As Enrollment Numbers Decline, County Schools Resist Merging

On the field, the student-athletes who comprise the Clymer-Sherman-Panama Wolfpack come together to create a formidable team. Together, the team has a fighting chance to play for the Section 6 Class D championship this year. Separately, with the exception of a four-year stretch in which Jehuu Caulcrick suited up for Clymer, the teams struggled to reach such heights or to create such expectations.

Why should such team-building success be limited to athletics? Who is to say the best chemistry students from the three school districts couldn’t be even better if they were pushing themselves in the classroom every day? How much better a classroom discussion could a social studies teacher lead if the best minds in the Clymer, Sherman and Panama classrooms were taking part in deep discussions of world affairs?

Declining enrollments made the merger of the three schools’ football teams a necessity. Separately, the schools would be unable to field a team. The merger of the three football teams came about from necessity.

Consider, then, a recent report from the Empire Center for New York Policy that shows public school enrollment statewide for the 2018-19 school year is likely to regress back to 1989-90 levels. The center’s analysis, which includes charter schools and pre-kindergarten programs, shows 2017-18 enrollment was 2,608,473, only slightly more than the 1991-92 count of 2,584,967. U.S. Census data projects continued declines in New York’s statewide population of school-age children, including for the 2018-19 school year. The losses are felt particularly acutely in rural school districts.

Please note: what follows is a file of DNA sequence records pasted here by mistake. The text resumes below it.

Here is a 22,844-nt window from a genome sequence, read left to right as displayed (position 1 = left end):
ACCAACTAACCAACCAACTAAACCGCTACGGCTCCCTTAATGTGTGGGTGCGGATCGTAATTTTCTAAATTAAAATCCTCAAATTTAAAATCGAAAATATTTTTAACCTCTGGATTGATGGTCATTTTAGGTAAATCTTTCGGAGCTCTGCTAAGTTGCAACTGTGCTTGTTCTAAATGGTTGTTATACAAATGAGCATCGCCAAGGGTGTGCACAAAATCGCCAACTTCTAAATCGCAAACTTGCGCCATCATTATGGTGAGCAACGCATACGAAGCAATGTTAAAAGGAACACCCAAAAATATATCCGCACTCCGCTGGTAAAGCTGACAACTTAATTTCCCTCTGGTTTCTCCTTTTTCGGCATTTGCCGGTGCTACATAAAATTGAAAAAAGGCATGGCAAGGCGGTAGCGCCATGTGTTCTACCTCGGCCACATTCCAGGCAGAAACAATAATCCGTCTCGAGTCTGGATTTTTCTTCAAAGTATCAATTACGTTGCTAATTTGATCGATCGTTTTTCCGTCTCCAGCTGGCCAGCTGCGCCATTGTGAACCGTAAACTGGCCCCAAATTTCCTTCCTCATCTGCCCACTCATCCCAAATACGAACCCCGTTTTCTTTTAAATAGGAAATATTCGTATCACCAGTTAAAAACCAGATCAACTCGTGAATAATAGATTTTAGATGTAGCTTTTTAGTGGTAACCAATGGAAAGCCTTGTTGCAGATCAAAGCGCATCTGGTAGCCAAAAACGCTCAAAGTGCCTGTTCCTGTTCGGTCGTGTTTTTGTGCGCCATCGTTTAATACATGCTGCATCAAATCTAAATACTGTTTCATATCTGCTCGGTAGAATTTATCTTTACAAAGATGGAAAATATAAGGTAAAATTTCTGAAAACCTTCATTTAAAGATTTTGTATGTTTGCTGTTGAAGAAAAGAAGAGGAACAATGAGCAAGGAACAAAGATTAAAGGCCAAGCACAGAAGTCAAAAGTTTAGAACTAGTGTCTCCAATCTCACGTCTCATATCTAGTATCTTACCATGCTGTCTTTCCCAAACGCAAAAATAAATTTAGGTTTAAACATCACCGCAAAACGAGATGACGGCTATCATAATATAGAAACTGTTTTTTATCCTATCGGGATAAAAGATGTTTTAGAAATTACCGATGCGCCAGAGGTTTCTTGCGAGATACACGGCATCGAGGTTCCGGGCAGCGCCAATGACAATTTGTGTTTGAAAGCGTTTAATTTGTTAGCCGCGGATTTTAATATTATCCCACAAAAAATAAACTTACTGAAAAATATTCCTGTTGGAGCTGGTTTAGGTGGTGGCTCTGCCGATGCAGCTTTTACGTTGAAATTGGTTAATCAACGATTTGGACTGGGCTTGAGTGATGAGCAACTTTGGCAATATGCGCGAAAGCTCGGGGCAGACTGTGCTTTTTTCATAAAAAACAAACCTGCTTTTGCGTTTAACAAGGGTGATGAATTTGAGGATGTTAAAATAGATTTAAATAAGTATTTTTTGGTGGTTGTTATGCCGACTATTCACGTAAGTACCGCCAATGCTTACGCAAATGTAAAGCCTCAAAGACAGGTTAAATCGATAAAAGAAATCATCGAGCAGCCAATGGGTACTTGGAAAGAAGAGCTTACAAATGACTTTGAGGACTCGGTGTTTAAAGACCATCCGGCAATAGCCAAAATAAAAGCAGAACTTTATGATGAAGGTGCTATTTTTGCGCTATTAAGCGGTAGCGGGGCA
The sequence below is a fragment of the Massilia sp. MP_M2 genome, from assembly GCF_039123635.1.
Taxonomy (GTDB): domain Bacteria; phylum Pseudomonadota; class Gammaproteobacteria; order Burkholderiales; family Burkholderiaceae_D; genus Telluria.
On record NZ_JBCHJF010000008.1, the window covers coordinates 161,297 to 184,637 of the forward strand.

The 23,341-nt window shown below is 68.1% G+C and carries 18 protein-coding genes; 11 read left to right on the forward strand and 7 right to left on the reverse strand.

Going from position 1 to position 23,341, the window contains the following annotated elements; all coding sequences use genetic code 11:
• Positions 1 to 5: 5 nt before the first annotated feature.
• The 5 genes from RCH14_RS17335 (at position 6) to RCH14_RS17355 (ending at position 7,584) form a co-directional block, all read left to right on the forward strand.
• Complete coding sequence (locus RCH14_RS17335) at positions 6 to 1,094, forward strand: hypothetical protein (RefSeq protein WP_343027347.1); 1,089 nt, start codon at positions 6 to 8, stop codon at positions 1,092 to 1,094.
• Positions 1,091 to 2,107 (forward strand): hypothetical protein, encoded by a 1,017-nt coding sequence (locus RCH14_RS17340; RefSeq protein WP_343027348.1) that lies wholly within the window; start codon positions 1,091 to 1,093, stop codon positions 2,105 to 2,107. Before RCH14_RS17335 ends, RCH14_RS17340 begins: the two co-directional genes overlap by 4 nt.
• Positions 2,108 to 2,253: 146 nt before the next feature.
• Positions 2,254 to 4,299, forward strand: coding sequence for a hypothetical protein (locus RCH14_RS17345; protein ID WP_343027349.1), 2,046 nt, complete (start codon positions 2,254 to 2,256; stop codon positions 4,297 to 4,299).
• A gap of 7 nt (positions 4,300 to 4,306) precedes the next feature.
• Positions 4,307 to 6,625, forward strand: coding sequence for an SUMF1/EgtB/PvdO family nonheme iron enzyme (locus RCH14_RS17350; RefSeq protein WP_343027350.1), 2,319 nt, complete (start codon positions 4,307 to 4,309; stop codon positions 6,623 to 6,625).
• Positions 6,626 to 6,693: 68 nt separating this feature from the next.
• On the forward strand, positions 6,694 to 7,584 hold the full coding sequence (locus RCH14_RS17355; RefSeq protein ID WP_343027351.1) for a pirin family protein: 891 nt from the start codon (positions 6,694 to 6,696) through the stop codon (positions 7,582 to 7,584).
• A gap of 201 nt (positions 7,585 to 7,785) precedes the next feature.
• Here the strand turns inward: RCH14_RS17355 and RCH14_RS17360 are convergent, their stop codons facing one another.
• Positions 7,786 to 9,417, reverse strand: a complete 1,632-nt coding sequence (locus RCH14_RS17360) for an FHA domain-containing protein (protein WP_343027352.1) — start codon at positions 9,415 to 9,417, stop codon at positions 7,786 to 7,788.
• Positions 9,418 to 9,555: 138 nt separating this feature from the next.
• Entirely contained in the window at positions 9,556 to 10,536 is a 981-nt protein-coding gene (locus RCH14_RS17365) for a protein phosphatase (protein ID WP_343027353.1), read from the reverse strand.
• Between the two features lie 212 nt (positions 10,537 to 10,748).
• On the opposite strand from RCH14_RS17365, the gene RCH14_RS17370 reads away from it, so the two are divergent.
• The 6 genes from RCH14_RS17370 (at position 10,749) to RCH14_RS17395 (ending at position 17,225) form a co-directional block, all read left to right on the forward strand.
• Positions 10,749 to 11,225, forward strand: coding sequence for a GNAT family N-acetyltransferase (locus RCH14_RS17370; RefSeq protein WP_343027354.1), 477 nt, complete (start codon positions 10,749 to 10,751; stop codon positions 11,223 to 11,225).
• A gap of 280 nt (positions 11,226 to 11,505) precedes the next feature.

Chautauqua County has been largely resistant to school mergers — including the recent defeat of a merger involving two of the Wolfpack’s three member schools earlier this year. If New York state isn’t going to mandate mergers as enrollments decrease — and history suggests it won’t — then the state Legislature must give smaller school districts the ability to use technology to broaden their reach through distance learning and finally approve regional high schools. We know we’re preaching to the choir as far as state Assemblyman Andrew Goodell, R-Jamestown, and state Sen. Catharine Young, R-Olean, are concerned. They regularly propose such legislation in their respective chambers. Ways to help smaller school districts broaden their class offerings should be part of this year’s gubernatorial election, given that Gov. Andrew Cuomo’s idea of improving education is to simply throw more money at the problem even as he is hammered by school districts for not throwing enough money at their problems.

It is time for constructive solutions to the rural enrollment dilemma happening in New York state. It is one problem money can’t solve.

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